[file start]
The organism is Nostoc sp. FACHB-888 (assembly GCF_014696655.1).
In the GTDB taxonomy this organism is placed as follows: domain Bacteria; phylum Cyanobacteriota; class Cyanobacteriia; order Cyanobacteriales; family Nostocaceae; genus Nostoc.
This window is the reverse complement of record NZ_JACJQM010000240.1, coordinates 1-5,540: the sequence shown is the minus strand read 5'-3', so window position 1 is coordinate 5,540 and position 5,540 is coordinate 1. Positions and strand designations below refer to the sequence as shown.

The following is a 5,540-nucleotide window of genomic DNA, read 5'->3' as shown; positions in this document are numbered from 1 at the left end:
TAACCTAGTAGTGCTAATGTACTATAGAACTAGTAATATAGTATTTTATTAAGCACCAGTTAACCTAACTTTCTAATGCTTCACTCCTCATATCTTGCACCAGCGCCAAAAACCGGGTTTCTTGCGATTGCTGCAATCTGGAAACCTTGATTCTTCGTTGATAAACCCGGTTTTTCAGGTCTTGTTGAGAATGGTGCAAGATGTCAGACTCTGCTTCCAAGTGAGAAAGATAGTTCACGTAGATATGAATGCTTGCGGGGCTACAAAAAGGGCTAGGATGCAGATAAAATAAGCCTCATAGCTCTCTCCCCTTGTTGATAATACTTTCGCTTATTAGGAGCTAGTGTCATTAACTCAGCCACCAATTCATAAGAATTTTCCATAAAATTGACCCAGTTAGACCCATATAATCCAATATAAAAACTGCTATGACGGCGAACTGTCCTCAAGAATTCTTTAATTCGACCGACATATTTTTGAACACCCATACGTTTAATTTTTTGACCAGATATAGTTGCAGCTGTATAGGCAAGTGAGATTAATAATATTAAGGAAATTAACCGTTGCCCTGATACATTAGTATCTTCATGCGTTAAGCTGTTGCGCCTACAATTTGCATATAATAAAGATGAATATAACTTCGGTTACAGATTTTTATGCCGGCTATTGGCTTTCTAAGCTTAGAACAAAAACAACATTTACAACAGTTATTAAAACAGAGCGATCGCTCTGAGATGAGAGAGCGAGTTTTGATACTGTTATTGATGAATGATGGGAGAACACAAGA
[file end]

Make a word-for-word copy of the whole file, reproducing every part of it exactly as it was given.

The organism is Nostoc sp. FACHB-888 (assembly GCF_014696655.1).
In the GTDB taxonomy this organism is placed as follows: domain Bacteria; phylum Cyanobacteriota; class Cyanobacteriia; order Cyanobacteriales; family Nostocaceae; genus Nostoc.
This window is the reverse complement of record NZ_JACJQM010000240.1, coordinates 1-5,540: the sequence shown is the minus strand read 5'-3', so window position 1 is coordinate 5,540 and position 5,540 is coordinate 1. Positions and strand designations below refer to the sequence as shown.

The following is a 5,540-nucleotide window of genomic DNA, read 5'->3' as shown; positions in this document are numbered from 1 at the left end:
TAACCTAGTAGTGCTAATGTACTATAGAACTAGTAATATAGTATTTTATTAAGCACCAGTTAACCTAACTTTCTAATGCTTCACTCCTCATATCTTGCACCAGCGCCAAAAACCGGGTTTCTTGCGATTGCTGCAATCTGGAAACCTTGATTCTTCGTTGATAAACCCGGTTTTTCAGGTCTTGTTGAGAATGGTGCAAGATGTCAGACTCTGCTTCCAAGTGAGAAAGATAGTTCACGTAGATATGAATGCTTGCGGGGCTACAAAAAGGGCTAGGATGCAGATAAAATAAGCCTCATAGCTCTCTCCCCTTGTTGATAATACTTTCGCTTATTAGGAGCTAGTGTCATTAACTCAGCCACCAATTCATAAGAATTTTCCATAAAATTGACCCAGTTAGACCCATATAATCCAATATAAAAACTGCTATGACGGCGAACTGTCCTCAAGAATTCTTTAATTCGACCGACATATTTTTGAACACCCATACGTTTAATTTTTTGACCAGATATAGTTGCAGCTGTATAGGCAAGTGAGATTAATAATATTAAGGAAATTAACCGTTGCCCTGATACATTAGTATCTTCATGCGTTAAGCTGTTGCGCCTACAATTTGCATATAATAAAGATGAATATAACTTCGGTTACAGATTTTTATGCCGGCTATTGGCTTTCTAAGCTTAGAACAAAAACAACATTTACAACAGTTATTAAAACAGAGCGATCGCTCTGAGATGAGAGAGCGAGTTTTGATACTGTTATTGATGAATGATGGGAGAACACAAGA